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Wednesday, August 10, 2005

H5N1 On The Wing

See Recombinomics, who correctly predicted that the H5N1 outbreak at Qinghai Lake in China meant that the new strain would show up in Russia and Siberia. Now Dr. Niman is writing that the strain is headed south to Taiwan, back to India and west to Europe.

In Mongolia they quarantined humans near a lake outbreak.

The Omsk and Kurgan regions have experienced a sudden jump in bird deaths. That is quite close to Europe:
The ministry said in a note the total number of bird deaths jumped to 8,347 on Wednesday from 5,583 on Tuesday in an epidemic that has been spreading in Russia's Siberia since mid-July.

"There have been no cases of people getting ill," the ministry said. "A number of measures are being carried out to prevent the disease from spreading further."

The news came just a day after a World Health Organisation official said the Russian epidemic was subsiding and should disappear by late August.
Who knows when the infection will reach Alaska? I guess I will not rely on WHO to tell me. The University of Alaska is conducting a sampling program to detect it. Testing of the samples is supposed to be done before December of this year with sequencing next year:
· Summer 2005 in Alaska – Avian swabs and environmental samples collected in the field in Alaska will be shipped to Armed Forces Institues of Pathology (alcohol preserved) or Ohio State University (frozen samples) for culture and characterization of the isolates.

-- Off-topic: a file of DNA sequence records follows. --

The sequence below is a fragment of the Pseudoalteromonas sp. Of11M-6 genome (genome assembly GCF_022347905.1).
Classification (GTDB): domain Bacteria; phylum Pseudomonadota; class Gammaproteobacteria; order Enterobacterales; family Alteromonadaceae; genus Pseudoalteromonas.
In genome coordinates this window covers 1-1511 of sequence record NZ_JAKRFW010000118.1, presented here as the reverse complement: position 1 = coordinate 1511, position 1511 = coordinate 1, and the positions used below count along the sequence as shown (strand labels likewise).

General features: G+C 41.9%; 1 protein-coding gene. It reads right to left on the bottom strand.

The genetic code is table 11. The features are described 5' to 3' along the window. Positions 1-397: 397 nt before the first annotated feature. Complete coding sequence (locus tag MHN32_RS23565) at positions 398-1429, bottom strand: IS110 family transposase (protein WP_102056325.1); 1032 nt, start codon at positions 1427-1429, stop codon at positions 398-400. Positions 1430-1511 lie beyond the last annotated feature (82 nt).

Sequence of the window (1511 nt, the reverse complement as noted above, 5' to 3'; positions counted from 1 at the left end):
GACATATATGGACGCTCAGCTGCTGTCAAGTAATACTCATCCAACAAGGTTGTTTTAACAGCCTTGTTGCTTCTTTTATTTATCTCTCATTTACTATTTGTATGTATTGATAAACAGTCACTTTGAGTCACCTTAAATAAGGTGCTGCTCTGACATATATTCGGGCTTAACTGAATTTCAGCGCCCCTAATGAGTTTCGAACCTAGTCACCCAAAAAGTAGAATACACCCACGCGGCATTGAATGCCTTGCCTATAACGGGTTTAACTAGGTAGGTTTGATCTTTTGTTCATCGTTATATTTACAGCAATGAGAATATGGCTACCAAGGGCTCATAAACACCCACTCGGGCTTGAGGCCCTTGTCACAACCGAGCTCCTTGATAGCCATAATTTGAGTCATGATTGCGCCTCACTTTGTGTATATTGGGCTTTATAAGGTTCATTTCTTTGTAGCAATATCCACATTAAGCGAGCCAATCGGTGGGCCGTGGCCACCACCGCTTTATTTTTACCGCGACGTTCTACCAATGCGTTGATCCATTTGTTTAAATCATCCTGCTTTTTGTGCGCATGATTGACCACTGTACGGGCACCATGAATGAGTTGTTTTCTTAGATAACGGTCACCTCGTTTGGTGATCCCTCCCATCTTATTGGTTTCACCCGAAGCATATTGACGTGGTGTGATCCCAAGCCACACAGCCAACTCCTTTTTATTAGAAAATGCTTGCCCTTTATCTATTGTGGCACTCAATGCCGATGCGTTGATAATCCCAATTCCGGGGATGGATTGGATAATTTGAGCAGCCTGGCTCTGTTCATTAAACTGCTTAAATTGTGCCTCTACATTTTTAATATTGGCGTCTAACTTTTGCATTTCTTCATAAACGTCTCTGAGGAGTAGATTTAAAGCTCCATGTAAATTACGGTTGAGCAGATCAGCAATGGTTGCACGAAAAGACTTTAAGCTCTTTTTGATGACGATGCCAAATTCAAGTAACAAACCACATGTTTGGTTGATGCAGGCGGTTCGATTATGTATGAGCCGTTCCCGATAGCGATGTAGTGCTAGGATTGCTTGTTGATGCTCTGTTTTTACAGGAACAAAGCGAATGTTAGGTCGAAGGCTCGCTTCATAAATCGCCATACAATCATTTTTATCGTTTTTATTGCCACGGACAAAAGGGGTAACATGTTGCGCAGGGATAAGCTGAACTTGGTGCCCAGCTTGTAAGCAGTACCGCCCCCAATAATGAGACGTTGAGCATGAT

· Before December 2005 - Screening for presence of influenza virus by PCR at AFIP, Ohio State, and the University of Alaska.

· Before June 2006 - culture of isolates, sequencing of isolates and submission of all sequences to GenBank.

· December 2006 - Bioinformatic analyses of sequence data will have begun.
Mongolia and Siberia are certainly close enough that the infected birds (a lot of whom aren't terribly ill - they can fly) should be able to make it to Alaska. I'm not seeing much of a sense of urgency in the timeline above.

Obviously these strains aren't transmitting from humans to humans yet, but neither does West Nile Virus. Once the infected birds reach the US I suppose we will, at a minimum, see a WNV-like pattern of spread and eventual infections in humans here. Life in the swamps could get quite interesting in a year or two.

And if it manages to evolve into a form that spreads efficiently from one human to another life will get interesting. Everyone's talking about the Spanish flu these days, which struck in 1917-1918. This is a summary of why health professionals are concerned.

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